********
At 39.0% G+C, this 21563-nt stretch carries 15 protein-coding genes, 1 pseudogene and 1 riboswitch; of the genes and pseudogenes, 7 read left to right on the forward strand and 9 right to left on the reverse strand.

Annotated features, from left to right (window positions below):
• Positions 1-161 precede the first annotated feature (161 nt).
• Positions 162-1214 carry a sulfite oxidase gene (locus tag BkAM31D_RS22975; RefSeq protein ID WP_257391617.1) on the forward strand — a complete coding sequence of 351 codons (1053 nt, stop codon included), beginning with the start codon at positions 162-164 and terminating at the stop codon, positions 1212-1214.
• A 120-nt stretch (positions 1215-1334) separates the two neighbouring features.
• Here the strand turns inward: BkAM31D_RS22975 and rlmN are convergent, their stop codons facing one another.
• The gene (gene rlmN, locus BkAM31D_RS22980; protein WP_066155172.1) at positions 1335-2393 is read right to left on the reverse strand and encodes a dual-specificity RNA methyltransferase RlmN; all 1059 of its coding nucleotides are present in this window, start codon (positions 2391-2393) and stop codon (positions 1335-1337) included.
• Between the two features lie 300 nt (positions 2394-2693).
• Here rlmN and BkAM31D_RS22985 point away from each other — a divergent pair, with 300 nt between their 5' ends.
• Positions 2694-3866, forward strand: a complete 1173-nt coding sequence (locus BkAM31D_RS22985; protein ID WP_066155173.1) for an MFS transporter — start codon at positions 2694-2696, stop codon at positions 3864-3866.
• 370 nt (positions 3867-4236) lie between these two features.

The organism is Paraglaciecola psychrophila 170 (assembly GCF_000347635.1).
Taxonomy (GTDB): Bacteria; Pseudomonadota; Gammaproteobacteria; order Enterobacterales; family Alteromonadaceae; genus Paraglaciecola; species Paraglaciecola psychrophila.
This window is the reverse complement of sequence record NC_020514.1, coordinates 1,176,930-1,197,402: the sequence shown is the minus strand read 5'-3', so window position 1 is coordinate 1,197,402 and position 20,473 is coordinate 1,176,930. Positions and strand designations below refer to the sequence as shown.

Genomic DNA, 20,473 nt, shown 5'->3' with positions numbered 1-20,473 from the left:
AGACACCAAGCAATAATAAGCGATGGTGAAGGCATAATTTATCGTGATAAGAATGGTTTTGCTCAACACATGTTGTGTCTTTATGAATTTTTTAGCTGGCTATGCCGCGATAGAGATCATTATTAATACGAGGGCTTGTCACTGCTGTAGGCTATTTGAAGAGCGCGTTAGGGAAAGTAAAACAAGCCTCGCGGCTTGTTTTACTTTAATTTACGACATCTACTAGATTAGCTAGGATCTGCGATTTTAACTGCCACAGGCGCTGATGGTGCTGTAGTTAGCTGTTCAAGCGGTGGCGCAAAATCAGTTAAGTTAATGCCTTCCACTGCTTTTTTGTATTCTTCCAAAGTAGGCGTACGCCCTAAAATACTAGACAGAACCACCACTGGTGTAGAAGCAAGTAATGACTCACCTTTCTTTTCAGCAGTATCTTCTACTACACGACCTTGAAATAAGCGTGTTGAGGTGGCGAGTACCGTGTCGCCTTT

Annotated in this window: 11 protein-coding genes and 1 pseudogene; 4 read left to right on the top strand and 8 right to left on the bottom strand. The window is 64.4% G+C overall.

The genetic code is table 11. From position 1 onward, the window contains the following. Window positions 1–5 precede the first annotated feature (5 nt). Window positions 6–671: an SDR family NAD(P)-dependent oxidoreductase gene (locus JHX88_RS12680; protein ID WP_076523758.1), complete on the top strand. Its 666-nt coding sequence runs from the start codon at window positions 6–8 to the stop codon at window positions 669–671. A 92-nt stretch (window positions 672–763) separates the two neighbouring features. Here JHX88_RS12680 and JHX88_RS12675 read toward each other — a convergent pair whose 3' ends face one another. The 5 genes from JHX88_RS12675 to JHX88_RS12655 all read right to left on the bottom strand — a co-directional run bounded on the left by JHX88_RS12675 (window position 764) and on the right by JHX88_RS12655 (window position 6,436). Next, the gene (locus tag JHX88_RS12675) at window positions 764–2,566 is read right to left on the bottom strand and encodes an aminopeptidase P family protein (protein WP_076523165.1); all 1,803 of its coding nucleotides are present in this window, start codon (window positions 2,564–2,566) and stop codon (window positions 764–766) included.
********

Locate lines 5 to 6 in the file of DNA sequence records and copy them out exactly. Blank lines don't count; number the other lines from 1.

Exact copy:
• A 120-nt stretch (positions 1215-1334) separates the two neighbouring features.
• Here the strand turns inward: BkAM31D_RS22975 and rlmN are convergent, their stop codons facing one another.